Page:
First, to say that Latin is dead, though in some sense true, is not a particularly helpful observation when it comes to education. Plato and Cicero and Shakespeare and George Washington and the rest of the Founding Fathers are also dead, but we still study them because they have important things to say about human nature and have shaped our civilization.
In a similar way, Latin has influenced the way we get along in the world, namely, by talking and writing to each other. For about a thousand years a vital people in the history of the West, the Romans, spoke and wrote to each other in Latin. After the fall of Rome, Latin remained the language of learning until the end of the seventeenth century. Most learned treatises were written in Latin. Schoolboys in Europe and to a lesser extent in this country studied mostly Latin in school until the end of the nineteenth century. The “Latin Quarter” in Paris is so named because that is what students at the Sorbonne spoke rather than French.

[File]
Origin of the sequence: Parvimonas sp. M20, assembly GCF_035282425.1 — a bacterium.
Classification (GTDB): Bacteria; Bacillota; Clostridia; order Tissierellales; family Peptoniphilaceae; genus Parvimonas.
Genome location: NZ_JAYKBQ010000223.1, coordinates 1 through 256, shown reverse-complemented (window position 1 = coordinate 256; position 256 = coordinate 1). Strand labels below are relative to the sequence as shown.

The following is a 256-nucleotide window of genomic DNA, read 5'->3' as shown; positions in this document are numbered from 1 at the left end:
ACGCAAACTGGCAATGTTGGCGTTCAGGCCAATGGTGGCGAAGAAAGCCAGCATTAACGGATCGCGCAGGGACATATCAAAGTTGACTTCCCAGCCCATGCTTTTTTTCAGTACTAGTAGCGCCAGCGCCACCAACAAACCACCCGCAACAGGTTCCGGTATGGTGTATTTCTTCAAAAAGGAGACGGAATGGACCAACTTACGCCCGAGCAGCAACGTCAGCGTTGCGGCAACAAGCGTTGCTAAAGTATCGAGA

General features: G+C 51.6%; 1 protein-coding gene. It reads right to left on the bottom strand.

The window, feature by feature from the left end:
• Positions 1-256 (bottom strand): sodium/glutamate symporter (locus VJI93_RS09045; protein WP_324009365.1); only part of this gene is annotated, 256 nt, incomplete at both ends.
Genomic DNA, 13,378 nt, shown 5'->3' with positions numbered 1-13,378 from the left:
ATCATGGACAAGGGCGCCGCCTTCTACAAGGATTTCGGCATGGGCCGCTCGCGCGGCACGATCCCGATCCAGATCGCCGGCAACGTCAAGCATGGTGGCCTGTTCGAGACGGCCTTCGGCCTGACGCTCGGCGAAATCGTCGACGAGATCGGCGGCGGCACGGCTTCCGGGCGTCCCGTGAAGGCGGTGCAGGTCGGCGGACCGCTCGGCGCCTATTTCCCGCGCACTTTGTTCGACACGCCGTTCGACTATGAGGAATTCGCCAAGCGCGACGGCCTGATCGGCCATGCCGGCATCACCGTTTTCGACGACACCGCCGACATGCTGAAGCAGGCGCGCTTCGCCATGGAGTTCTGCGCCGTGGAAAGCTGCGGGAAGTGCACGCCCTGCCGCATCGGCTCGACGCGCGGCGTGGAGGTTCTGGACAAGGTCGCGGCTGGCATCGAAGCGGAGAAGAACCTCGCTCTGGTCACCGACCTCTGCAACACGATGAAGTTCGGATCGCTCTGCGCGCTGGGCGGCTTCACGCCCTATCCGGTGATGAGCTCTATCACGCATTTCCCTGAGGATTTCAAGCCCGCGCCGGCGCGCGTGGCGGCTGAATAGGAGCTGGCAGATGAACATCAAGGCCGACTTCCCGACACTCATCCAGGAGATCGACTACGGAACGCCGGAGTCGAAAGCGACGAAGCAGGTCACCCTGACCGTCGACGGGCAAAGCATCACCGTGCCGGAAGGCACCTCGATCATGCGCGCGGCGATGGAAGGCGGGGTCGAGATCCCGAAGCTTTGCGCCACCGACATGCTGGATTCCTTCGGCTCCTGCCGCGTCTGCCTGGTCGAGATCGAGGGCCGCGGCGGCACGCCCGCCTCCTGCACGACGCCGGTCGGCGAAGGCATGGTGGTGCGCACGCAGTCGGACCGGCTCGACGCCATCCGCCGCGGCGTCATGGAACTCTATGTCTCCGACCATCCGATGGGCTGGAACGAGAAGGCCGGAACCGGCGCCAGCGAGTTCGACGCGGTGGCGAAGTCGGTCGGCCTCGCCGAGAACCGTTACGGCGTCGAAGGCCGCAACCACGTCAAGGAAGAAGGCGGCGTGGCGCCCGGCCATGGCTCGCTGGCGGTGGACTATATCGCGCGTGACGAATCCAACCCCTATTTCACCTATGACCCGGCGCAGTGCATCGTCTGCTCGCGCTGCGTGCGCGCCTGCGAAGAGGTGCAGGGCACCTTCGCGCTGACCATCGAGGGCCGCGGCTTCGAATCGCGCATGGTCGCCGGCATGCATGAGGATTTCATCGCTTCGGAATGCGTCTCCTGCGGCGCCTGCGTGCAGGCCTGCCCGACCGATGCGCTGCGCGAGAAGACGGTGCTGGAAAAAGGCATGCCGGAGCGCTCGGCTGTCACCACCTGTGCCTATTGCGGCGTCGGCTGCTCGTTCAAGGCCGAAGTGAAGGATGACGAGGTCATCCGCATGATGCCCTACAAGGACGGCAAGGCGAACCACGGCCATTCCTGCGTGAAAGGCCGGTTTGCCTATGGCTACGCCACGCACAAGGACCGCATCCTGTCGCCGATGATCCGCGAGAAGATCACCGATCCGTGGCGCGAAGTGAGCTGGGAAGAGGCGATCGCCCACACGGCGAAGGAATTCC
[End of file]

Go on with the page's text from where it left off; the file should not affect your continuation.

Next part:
This history has made important marks on modern languages. The Romance languages derive directly from Latin and thus are more easily learned when one has studied Latin first. English, though it grew out of Germanic dialects, owes about sixty percent of its words to Latin derivatives. Knowing Latin thereby gives the student a real command over the English language. The words “pulchritude” and “pecuniary” stump most of today’s high school and even